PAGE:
Pearson has had a great run in his time in the Octagon since winning TUF 9 many moons ago. Being underrated in all avenues of the game, the strong competitor brings one of the better pure boxing games around, as well as some high-level mat work. His wheelhouse is really his in-close clinch and boxing game though, eating up space to land short hooks and use his compact frame to his advantage.  While he’s struggled against some opponents in his career, he’s never been out of a fight entirely and can get the job done here as well.

The one thing I don’t like about this fight is the weight, as Pearson was a fully functional Featherweight, and a return to Lightweight seems to be a mistake to me here. Giving up a few inches of height, Sotiropoulos can now control the probing stage of the fight with his fast jabs and footwork, while looking to suck Pearson into a mat game he can’t win. For Pearson, he’ll need to work on the feet without getting too aggressive in his forward movement and do much what Dennis Siver did; Throwing Sotiropoulos off of him with shoves rather than engaging in actual clinch wrestling. The fact of the matter is though, Sotiorpoulos trumps Pearson almost anywhere this fight goes except for that one critical in-fight scenario, and can absolutely destroy Pearson if he puts his back on the mat.  It’s a close one, but one I feel Sotiropoulos pulls off via submission midway through the fight.

Hector Lombard vs. Rousimar Palhares: Two of MMA’s least forgiving fighters square off, as Lombard takes on Palhares. Lombard’s debut fight was perhaps the most anti-climactic event since James Toney’s debut in the Octagon, standing stark still and allowing Boetsch to have his way with him for much of the match. While Lombard claims injury, some could claim nerves, yet both scenarios suggest a return to form in this fight. One of the most devastating strikers in the sport, Lombard’s speed and power occasionally make you forget he’s also a world-class judoka with a lifetime of grappling experience.  While his build will never allow him to take to no-gi grappling as well as he did in his judo days, he presents a nightmare for many Middleweights if sound of mind and healthy.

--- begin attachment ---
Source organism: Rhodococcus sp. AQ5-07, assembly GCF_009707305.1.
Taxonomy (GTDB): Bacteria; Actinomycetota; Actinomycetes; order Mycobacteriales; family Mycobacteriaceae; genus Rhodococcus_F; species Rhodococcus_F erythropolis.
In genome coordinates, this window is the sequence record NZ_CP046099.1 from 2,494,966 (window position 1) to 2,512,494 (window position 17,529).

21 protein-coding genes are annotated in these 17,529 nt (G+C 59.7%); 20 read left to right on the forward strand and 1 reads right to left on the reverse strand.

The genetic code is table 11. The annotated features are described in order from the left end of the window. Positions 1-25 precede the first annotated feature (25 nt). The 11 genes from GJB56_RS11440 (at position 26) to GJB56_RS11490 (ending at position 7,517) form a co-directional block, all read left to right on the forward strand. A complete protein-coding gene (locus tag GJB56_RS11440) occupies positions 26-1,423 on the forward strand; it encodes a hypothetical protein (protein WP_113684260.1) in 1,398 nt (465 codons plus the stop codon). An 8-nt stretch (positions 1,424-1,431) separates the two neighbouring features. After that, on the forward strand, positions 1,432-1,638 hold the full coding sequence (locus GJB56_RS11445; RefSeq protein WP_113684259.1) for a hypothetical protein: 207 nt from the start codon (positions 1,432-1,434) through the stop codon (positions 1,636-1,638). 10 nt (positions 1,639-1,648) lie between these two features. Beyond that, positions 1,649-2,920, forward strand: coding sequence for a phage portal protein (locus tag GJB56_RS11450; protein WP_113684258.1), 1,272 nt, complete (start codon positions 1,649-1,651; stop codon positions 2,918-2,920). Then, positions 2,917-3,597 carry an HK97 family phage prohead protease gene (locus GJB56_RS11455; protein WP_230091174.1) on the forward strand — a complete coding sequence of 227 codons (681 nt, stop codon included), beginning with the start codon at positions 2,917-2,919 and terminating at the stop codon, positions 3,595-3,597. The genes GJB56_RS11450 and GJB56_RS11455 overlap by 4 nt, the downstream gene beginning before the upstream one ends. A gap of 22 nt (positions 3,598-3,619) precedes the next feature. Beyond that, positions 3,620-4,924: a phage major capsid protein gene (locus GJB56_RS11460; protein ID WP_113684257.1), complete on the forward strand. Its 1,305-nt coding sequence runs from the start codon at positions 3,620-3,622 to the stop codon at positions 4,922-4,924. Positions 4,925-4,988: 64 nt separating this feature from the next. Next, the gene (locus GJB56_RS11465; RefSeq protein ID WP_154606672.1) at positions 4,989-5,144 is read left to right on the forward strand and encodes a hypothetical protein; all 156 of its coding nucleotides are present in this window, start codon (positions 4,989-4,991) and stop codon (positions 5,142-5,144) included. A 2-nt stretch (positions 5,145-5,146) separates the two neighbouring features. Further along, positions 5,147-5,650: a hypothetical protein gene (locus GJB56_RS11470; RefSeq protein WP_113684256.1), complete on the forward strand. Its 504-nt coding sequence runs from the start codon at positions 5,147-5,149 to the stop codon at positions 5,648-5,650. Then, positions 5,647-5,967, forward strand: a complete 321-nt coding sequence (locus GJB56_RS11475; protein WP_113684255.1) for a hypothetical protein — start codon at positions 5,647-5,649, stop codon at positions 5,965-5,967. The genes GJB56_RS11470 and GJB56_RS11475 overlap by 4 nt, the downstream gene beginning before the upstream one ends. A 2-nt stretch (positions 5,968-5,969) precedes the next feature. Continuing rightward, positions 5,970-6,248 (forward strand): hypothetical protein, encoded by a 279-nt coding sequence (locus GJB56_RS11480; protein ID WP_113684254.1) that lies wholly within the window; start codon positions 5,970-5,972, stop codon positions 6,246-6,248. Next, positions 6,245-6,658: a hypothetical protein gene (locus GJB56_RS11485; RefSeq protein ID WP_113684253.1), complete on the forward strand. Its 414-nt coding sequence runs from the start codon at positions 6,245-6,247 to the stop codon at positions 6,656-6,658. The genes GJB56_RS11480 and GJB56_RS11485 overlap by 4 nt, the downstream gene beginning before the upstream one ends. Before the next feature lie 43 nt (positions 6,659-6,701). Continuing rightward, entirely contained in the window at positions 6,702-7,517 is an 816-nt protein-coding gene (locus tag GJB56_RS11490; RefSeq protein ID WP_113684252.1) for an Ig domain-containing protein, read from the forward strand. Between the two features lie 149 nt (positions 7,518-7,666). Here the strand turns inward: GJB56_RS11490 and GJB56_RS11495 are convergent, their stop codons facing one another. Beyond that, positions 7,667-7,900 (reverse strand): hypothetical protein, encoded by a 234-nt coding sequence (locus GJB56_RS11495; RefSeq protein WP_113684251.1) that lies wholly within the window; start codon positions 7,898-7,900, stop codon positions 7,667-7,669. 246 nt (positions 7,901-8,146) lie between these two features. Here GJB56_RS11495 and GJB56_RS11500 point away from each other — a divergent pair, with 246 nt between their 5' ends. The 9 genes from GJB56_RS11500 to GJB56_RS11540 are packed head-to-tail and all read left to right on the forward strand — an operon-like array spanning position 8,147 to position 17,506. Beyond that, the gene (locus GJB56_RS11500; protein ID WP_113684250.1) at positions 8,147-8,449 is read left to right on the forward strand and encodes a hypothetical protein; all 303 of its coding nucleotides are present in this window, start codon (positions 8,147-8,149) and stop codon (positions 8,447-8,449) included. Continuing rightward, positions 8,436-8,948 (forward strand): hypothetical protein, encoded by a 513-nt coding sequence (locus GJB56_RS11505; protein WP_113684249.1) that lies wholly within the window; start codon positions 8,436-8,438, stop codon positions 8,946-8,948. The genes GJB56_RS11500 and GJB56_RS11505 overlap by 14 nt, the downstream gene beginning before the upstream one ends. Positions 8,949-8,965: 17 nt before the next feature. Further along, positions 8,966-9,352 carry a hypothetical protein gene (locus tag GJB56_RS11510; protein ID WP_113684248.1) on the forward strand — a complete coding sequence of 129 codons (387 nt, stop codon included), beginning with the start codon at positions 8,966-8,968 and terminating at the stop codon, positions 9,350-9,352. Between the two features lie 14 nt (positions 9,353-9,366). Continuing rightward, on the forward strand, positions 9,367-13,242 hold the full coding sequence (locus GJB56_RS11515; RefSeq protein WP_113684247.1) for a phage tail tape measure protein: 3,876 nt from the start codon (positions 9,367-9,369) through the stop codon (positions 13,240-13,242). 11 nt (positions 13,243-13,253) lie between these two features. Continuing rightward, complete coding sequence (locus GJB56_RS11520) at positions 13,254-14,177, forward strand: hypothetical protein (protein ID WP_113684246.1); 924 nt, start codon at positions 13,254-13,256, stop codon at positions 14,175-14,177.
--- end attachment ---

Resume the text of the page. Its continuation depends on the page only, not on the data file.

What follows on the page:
Palhares is himself a nightmare, using a slick leglock arsenal that’s put several fighters in the hospital since his start in the division. While he only has a one round gas tank in most cases, that round is usually all he needs to dismantle fighters with his elite-level submission attacks. He’s also one of the few fighters that bring enough power to contend with Lombard early, as a massive and explosive Middleweight.

You can never count out a leglocker, but Lombard comes equipped to deal with this issue, both technically and physically. Being one of the badiest fighters around, Lombard hardly has a leg to lock in the first place, being all torso with short powerful limbs all around. Lombard is also incredibly fast and has almost as much mat-time as Palhares himself with his time in the Olympics and international judo competitions. The one giant X-factor here is Palhares’ ability to sustain a hit, as Dan Miller, Alan Belcher and Nate Marquardt have all either turned his lights out completely or badly hurt him with blows, particularly on the mat. One thump from Lombard could easily put Palhares lights out here, and this is what I’m counting on, giving Lombard an early KO win.